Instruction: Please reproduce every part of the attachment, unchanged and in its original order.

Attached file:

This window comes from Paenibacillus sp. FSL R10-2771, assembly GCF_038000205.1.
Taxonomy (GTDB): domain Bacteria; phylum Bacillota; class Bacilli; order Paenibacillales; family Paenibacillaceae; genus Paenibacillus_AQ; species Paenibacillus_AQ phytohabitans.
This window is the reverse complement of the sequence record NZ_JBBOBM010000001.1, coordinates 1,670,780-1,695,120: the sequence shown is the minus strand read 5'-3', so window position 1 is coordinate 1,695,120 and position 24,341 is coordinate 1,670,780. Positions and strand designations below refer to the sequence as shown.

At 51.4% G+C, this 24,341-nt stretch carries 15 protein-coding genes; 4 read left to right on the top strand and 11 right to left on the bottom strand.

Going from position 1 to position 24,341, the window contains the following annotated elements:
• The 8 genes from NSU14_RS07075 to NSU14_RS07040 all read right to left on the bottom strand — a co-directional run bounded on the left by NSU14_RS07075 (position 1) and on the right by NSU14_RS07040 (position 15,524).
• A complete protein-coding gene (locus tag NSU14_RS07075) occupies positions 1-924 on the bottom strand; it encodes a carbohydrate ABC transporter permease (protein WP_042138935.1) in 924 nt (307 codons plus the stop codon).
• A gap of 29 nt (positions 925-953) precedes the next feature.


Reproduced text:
This window comes from Paenibacillus sp. FSL R10-2771, assembly GCF_038000205.1.
Taxonomy (GTDB): domain Bacteria; phylum Bacillota; class Bacilli; order Paenibacillales; family Paenibacillaceae; genus Paenibacillus_AQ; species Paenibacillus_AQ phytohabitans.
This window is the reverse complement of the sequence record NZ_JBBOBM010000001.1, coordinates 1,670,780-1,695,120: the sequence shown is the minus strand read 5'-3', so window position 1 is coordinate 1,695,120 and position 24,341 is coordinate 1,670,780. Positions and strand designations below refer to the sequence as shown.

At 51.4% G+C, this 24,341-nt stretch carries 15 protein-coding genes; 4 read left to right on the top strand and 11 right to left on the bottom strand.

Going from position 1 to position 24,341, the window contains the following annotated elements:
• The 8 genes from NSU14_RS07075 to NSU14_RS07040 all read right to left on the bottom strand — a co-directional run bounded on the left by NSU14_RS07075 (position 1) and on the right by NSU14_RS07040 (position 15,524).
• A complete protein-coding gene (locus tag NSU14_RS07075) occupies positions 1-924 on the bottom strand; it encodes a carbohydrate ABC transporter permease (protein WP_042138935.1) in 924 nt (307 codons plus the stop codon).
• A gap of 29 nt (positions 925-953) precedes the next feature.